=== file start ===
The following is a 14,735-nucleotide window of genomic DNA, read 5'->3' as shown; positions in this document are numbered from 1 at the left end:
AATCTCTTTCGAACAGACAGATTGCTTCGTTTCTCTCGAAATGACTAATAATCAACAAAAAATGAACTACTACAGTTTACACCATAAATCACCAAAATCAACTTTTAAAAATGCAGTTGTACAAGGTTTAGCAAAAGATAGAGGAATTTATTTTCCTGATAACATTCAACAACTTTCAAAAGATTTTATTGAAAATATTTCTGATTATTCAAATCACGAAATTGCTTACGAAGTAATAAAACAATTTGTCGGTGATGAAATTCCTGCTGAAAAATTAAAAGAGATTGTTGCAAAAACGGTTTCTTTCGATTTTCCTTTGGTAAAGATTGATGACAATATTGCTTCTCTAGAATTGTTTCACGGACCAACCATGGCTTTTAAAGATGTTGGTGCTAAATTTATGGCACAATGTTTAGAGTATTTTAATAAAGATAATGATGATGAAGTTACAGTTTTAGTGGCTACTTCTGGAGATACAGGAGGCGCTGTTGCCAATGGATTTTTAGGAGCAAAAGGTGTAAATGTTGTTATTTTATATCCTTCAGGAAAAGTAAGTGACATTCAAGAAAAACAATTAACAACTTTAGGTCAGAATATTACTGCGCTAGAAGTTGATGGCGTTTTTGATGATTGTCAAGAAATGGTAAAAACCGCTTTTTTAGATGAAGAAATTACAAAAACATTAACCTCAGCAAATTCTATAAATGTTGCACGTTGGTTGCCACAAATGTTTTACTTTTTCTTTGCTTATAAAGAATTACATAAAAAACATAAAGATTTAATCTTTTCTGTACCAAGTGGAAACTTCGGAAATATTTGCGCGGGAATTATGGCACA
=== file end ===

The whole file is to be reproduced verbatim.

The following is a 14,735-nucleotide window of genomic DNA, read 5'->3' as shown; positions in this document are numbered from 1 at the left end:
AATCTCTTTCGAACAGACAGATTGCTTCGTTTCTCTCGAAATGACTAATAATCAACAAAAAATGAACTACTACAGTTTACACCATAAATCACCAAAATCAACTTTTAAAAATGCAGTTGTACAAGGTTTAGCAAAAGATAGAGGAATTTATTTTCCTGATAACATTCAACAACTTTCAAAAGATTTTATTGAAAATATTTCTGATTATTCAAATCACGAAATTGCTTACGAAGTAATAAAACAATTTGTCGGTGATGAAATTCCTGCTGAAAAATTAAAAGAGATTGTTGCAAAAACGGTTTCTTTCGATTTTCCTTTGGTAAAGATTGATGACAATATTGCTTCTCTAGAATTGTTTCACGGACCAACCATGGCTTTTAAAGATGTTGGTGCTAAATTTATGGCACAATGTTTAGAGTATTTTAATAAAGATAATGATGATGAAGTTACAGTTTTAGTGGCTACTTCTGGAGATACAGGAGGCGCTGTTGCCAATGGATTTTTAGGAGCAAAAGGTGTAAATGTTGTTATTTTATATCCTTCAGGAAAAGTAAGTGACATTCAAGAAAAACAATTAACAACTTTAGGTCAGAATATTACTGCGCTAGAAGTTGATGGCGTTTTTGATGATTGTCAAGAAATGGTAAAAACCGCTTTTTTAGATGAAGAAATTACAAAAACATTAACCTCAGCAAATTCTATAAATGTTGCACGTTGGTTGCCACAAATGTTTTACTTTTTCTTTGCTTATAAAGAATTACATAAAAAACATAAAGATTTAATCTTTTCTGTACCAAGTGGAAACTTCGGAAATATTTGCGCGGGAATTATGGCACA